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Discussion Starter #1 (Edited)
I've started to do some dog walking and pet sitting on the side to earn some extra money. So far I have a couple of clients for Canada Day weekend. My problem is the newest "in my home" pet sitting of two mini schnauzers. I'm met with the owner the other day who needed someone urgently to look after their dogs for 4 days because they has some work to do outside of the city. The dogs seemed alright, and I saw no problems to start (other than some behavioral ones), and the owner let me know there was no medical issues or anything. I offered to bathe the dogs and trim their paws as a complimentary service, little did I know I would find something so much more worst: TICKS!!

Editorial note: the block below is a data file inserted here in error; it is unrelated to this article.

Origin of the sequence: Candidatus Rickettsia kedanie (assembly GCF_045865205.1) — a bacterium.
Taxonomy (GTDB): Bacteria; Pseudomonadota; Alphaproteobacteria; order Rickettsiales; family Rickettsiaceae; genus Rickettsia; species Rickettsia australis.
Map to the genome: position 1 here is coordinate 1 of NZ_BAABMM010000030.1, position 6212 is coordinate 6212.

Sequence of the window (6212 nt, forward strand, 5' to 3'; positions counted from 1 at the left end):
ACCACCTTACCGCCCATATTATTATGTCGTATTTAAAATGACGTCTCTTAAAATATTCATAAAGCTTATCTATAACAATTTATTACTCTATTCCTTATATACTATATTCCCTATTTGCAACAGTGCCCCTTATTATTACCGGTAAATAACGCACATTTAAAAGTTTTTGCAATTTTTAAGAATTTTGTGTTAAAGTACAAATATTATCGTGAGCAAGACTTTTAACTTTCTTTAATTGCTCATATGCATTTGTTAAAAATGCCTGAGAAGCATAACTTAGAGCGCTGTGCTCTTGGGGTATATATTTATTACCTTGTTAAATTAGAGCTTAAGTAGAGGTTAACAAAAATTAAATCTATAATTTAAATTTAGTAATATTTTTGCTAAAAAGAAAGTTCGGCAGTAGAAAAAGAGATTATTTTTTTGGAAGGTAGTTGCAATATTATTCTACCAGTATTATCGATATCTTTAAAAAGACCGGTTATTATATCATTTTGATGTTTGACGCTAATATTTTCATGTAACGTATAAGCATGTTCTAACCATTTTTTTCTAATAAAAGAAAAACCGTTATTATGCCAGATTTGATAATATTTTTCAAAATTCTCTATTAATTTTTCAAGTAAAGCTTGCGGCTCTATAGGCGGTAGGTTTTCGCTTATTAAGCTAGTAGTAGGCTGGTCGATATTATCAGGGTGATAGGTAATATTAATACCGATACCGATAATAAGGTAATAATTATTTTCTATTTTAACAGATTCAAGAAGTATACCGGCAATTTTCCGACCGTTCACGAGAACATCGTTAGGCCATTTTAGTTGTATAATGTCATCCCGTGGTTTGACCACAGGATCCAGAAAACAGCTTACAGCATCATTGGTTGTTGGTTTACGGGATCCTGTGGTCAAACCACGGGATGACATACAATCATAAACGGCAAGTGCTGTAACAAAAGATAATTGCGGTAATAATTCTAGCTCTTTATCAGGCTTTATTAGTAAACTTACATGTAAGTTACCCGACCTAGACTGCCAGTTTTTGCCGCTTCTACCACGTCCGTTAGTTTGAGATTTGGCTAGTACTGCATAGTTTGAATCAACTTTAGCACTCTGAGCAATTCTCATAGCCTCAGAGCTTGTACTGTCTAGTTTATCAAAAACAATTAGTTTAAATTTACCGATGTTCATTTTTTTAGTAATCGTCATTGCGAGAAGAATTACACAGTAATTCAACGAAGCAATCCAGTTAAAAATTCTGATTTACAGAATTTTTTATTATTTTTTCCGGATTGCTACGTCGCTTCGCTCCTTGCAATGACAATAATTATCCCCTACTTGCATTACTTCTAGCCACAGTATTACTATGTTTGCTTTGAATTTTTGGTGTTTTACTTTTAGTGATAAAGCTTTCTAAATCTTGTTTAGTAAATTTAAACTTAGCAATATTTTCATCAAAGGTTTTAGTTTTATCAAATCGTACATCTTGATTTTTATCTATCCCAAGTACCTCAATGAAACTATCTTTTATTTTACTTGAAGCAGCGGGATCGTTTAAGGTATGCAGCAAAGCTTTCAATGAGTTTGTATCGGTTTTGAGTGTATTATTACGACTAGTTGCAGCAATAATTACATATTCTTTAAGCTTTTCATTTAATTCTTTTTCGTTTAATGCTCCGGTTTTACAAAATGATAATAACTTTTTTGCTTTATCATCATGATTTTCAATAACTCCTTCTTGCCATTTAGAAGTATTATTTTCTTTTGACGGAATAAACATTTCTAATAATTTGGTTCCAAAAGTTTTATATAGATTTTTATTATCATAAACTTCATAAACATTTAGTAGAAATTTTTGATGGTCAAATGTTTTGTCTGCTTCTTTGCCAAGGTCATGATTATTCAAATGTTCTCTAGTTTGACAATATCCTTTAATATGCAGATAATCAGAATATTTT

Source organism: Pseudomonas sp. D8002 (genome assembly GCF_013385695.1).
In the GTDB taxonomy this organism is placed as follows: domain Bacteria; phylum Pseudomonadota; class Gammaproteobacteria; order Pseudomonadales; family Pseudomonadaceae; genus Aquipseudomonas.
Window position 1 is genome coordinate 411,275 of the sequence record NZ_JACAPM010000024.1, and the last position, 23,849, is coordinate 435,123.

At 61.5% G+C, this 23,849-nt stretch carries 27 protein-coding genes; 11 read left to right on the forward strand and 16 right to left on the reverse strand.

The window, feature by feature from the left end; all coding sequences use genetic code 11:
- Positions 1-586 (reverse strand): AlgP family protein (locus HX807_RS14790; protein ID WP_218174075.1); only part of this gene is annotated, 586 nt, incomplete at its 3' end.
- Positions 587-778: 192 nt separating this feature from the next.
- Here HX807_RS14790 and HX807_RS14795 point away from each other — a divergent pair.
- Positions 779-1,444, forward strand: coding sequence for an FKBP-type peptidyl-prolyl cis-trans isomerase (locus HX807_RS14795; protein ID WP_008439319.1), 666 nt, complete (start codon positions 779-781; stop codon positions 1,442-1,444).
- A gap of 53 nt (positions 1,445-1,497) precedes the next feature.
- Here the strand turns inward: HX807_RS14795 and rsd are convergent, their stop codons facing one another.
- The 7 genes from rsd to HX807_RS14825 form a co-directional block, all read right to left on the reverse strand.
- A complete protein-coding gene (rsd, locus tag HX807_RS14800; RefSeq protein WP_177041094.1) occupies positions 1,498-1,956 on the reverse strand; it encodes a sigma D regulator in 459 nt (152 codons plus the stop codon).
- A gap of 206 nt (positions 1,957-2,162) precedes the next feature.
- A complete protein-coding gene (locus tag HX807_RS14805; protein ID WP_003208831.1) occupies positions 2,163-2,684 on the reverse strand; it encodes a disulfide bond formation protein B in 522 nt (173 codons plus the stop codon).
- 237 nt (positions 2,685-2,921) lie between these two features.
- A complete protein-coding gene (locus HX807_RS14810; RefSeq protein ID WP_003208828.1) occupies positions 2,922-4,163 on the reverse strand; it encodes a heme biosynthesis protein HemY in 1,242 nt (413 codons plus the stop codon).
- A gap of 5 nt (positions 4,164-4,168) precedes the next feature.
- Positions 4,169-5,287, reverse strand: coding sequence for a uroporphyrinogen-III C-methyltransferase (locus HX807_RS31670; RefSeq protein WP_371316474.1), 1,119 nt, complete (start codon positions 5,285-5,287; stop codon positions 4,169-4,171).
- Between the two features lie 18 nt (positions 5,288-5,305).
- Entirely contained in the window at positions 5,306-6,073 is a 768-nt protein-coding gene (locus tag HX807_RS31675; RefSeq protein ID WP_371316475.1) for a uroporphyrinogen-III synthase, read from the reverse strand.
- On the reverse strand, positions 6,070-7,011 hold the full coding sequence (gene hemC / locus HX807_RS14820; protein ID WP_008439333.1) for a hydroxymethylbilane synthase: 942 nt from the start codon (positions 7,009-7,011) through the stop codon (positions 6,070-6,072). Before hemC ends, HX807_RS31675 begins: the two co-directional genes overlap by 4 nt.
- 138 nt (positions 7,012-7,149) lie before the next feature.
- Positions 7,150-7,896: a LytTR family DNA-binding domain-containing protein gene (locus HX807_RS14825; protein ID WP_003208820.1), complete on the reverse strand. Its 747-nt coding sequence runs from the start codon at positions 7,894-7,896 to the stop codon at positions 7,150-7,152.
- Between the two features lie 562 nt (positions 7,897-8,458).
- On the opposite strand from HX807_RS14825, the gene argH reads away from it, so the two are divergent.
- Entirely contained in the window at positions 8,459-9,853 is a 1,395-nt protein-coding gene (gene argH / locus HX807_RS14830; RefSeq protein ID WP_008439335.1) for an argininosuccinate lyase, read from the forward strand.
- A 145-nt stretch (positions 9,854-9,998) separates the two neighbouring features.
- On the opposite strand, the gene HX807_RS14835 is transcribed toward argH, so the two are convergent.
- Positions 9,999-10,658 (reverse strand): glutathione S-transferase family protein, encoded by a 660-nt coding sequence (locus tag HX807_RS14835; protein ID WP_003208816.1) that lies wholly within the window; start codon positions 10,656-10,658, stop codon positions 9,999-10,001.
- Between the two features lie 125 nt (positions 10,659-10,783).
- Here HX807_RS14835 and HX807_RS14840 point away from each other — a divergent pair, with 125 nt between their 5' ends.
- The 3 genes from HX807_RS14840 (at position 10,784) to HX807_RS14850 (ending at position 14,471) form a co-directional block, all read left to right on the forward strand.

Apparently, the two pups (one 8 month male and the other 7 month female), were infested with ticks! It wasn't until I got my hands on them and dug through their fur did I find the nasty vermin! It was so bad I rushed them into the nearest groomer I could find to get them professionally removed. Over 30 ticks where ripped off of them, and I pulled off and killed 10 more when I bathed them again when we got back to my place.